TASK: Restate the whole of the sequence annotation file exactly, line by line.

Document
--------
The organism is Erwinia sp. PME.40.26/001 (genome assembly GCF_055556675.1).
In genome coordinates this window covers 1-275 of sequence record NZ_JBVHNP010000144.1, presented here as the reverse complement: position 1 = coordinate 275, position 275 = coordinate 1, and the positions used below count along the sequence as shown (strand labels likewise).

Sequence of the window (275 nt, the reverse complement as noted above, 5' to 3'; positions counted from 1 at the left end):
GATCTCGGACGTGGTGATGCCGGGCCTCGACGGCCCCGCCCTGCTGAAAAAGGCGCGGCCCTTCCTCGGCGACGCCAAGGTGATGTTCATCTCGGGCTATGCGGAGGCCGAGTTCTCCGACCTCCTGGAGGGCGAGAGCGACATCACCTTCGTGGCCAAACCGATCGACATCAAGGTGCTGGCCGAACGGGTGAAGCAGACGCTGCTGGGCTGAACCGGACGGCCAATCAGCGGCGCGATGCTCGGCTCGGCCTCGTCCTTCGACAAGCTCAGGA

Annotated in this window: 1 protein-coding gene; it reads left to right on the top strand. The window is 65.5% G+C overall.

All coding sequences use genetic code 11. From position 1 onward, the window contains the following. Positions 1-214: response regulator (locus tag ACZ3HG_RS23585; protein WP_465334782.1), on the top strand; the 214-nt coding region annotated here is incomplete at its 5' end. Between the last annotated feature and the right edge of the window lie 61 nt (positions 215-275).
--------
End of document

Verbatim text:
The organism is Erwinia sp. PME.40.26/001 (genome assembly GCF_055556675.1).
In genome coordinates this window covers 1-275 of sequence record NZ_JBVHNP010000144.1, presented here as the reverse complement: position 1 = coordinate 275, position 275 = coordinate 1, and the positions used below count along the sequence as shown (strand labels likewise).

Sequence of the window (275 nt, the reverse complement as noted above, 5' to 3'; positions counted from 1 at the left end):
GATCTCGGACGTGGTGATGCCGGGCCTCGACGGCCCCGCCCTGCTGAAAAAGGCGCGGCCCTTCCTCGGCGACGCCAAGGTGATGTTCATCTCGGGCTATGCGGAGGCCGAGTTCTCCGACCTCCTGGAGGGCGAGAGCGACATCACCTTCGTGGCCAAACCGATCGACATCAAGGTGCTGGCCGAACGGGTGAAGCAGACGCTGCTGGGCTGAACCGGACGGCCAATCAGCGGCGCGATGCTCGGCTCGGCCTCGTCCTTCGACAAGCTCAGGA

Annotated in this window: 1 protein-coding gene; it reads left to right on the top strand. The window is 65.5% G+C overall.

All coding sequences use genetic code 11. From position 1 onward, the window contains the following. Positions 1-214: response regulator (locus tag ACZ3HG_RS23585; protein WP_465334782.1), on the top strand; the 214-nt coding region annotated here is incomplete at its 5' end. Between the last annotated feature and the right edge of the window lie 61 nt (positions 215-275).